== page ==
Evolution only goes forward, and if our current technology is driving
evolution "backwards" - meaning that we're loosing previous adaption,
then we're loosing those adaptations as it is an advantage to us.
9th February 08:57
Can current environment effect "natural selection"? (malaria)
Yes, can it be thought that diabetes2 is a predisposition or greed to
overeating and living sed. lifestyle? Till we actually lose normal
production of insulin, or till we become alike type1 or till we start
losing weight, we may control BG levels by diet and excercise. But it
may not be in our normal control. Why then we don't give such medicines
which resist us to overeat or encourage us to do physical activities?
Is it at the cost of getting bigger disease? I think it is not normally
evolved resistance or due natural selection?
Btw malaria or few other regular infections can also be due to some
biochemic imbalances/ac***ulations and may be meant to balance
those..as NaCl? Can we get these balances and feel better after restore
Getting resistances on natural selection due to exposure of these, may
be other favour to our offsprings.
How we will get such resistances if we shall be immediately and
regularily treated midway of getting natural selection prepared for it?
Why many generations? Can't it happen in next genaration by "natural selection" route?
Means all of our genetic material already become polluted to current
and past environmental effects?
How reversal of past and present environmental effects mutated in our
genes can take place on reversal of environment?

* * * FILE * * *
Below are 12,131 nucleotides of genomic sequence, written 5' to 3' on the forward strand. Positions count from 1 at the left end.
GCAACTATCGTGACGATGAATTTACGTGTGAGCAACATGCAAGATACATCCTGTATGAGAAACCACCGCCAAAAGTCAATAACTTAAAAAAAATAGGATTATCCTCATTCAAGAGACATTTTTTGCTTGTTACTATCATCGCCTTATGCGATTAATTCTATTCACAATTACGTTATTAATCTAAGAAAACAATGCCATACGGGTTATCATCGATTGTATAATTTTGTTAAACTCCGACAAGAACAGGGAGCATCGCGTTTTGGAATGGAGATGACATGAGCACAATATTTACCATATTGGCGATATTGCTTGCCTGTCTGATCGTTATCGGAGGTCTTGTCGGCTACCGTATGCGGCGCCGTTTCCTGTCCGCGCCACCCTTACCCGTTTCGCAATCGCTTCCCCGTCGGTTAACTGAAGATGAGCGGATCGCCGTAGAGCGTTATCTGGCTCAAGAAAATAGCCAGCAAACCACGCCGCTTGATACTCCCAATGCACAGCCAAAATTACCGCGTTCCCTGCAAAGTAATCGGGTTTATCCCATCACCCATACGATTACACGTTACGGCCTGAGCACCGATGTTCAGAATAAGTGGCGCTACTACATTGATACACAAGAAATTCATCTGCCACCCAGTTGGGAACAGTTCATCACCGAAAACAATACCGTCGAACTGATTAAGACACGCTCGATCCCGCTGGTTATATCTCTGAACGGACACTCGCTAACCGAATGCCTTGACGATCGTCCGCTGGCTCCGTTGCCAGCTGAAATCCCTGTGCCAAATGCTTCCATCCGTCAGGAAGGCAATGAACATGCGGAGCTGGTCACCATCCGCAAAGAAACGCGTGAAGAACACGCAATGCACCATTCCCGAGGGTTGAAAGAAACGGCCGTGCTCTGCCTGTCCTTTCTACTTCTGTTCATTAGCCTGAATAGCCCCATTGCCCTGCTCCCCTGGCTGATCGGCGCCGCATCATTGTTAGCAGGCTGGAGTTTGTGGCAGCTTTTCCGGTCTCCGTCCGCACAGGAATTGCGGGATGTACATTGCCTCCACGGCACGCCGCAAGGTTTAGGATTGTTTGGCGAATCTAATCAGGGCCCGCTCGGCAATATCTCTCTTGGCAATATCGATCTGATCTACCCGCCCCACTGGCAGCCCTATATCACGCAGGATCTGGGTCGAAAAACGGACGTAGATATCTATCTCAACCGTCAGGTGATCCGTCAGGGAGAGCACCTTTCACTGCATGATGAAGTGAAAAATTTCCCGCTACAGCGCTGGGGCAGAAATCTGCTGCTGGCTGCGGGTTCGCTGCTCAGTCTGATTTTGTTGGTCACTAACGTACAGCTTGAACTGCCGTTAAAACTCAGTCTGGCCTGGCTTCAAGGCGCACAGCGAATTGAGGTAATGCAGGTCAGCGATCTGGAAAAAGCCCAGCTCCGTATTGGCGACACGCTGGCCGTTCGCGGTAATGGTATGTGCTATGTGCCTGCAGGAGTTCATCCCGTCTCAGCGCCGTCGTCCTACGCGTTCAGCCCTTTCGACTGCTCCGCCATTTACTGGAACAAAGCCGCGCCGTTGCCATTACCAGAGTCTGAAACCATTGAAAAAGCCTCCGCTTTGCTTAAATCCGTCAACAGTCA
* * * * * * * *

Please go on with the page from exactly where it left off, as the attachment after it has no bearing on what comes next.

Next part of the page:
Can it reverse evolved resistances gained by them? Whether resistances
of bacterais can be reversible considering their shrt life? Why we don't try it?
We may need greed of food so been evolved previously. It can be a
normal evolution. But current environment can be responsible to use
such evolved property excessively? When we go to some remote natural
area even for short period, sometime such greed or excessive cravings
or effect of overeating don't truble to diabetes. How?
Can't it be possible via "natural selection" route?
Ok, can modern introductions make our offspring resistance to their
adverse effects via "natural selection" route? Will natural selection
recognize and process such adversities in view of that these
introductions are not very old?
Natural selection process behave according to exposed environment to
people. If there is no impression of diseases due to modern
introductions because instantly and regularily treated by modern
interventions, how natural selection can process modern introductions?
Does it not make our offsprings to lose such possible resistances to
survive naturally under modern environment?
Thanks and regards.
10th February 00:15
Can current environment effect "natural selection"?
Some of it. Not necessarily all of it.
-- David Wright :: alphabeta at prodigy.net
These are my opinions only, but they're almost always correct.
"If you can't say something nice, then sit next to me."
-- Alice Roosevelt Longworth